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We were looking forward to this journey; we had spent quite enough time in Listvyanka and Irkutsk and were eager to get going. The train cabin and car layouts were the same as the last train, so we were old hands at this. This time, unfortunately, the restaurant car was maybe 12 cars away, so any journey there required planning and determination.

There was a cute little girl about two years old who made friends with me and ran up and down the hallway. We guessed by her appearance that she had some Mongolian background. She was travelling with her grandmother, presumably. Our main cabin mate who travelled most of the segment with us was Sergei, a military prosecutor, Russia's JAG. He was a nice enough fellow but kept to himself and slept a lot.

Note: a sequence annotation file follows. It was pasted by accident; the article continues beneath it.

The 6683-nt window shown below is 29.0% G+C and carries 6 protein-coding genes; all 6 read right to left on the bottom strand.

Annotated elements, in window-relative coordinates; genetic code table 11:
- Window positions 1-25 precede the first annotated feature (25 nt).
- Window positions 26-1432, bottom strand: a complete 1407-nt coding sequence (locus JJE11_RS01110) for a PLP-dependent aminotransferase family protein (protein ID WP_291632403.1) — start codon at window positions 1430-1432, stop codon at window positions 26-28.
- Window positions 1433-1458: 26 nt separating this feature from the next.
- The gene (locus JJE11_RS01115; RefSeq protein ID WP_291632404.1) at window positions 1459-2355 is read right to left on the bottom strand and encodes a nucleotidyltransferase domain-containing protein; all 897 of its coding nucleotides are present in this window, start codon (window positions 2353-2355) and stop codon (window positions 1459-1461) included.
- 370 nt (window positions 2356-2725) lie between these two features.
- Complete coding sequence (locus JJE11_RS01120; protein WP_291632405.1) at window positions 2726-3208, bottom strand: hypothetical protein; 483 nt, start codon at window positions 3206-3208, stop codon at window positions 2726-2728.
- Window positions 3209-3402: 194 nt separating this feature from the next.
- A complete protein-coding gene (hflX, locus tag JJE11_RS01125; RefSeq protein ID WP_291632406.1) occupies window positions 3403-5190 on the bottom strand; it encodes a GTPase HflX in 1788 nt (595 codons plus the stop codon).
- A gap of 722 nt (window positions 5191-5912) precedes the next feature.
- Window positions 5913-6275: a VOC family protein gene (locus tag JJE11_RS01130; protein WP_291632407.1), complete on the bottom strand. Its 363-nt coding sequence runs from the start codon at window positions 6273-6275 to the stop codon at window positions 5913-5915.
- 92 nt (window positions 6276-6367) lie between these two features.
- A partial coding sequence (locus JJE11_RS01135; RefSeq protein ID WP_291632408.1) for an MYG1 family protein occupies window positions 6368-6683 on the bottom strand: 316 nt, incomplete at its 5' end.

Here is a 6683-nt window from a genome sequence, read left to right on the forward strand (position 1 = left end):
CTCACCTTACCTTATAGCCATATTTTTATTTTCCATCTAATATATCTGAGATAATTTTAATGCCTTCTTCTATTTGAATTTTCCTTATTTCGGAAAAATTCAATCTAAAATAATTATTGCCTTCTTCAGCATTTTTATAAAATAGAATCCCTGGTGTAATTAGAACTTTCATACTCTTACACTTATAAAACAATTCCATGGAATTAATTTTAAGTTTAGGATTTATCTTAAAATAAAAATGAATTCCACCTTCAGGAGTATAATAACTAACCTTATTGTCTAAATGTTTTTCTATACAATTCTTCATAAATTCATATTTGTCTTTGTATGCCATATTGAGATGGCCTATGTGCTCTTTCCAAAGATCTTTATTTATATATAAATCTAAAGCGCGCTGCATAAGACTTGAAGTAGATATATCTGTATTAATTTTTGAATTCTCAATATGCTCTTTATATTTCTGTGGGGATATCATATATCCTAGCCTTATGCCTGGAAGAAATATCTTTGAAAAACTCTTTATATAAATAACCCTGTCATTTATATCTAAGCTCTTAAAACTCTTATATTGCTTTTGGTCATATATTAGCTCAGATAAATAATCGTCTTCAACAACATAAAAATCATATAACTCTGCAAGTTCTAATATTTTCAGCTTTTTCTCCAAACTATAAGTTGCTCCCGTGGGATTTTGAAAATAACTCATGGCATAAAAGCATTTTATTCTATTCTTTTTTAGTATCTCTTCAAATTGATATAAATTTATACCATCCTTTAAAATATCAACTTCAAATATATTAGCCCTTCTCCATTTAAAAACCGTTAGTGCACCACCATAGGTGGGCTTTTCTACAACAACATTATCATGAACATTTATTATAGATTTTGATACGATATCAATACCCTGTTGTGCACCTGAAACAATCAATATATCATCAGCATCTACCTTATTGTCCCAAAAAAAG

We also slept a lot. The initial excitement of the trip had worn off, the train rides were very relaxing, and the constant time zone changes confusing. We would wake up at about 9:00 am, wash up and eat, sort the luggage, look out the windows, and then take a morning nap. Then we might have lunch at about 2:00 pm, maybe make an expedition to the dining car, then read and eventually take an afternoon nap. We would have dinner at about 7:00 pm, then read, then fall asleep by 9:00 pm. We might have woken up a few nights for another hour's reading. This was the pattern of most of the male passengers on the train.

We were really starting to run out of books. I brought along three novels and Will's "Cryptonomicon" was over 900 pages, but we were nearing the end.

Eric - from London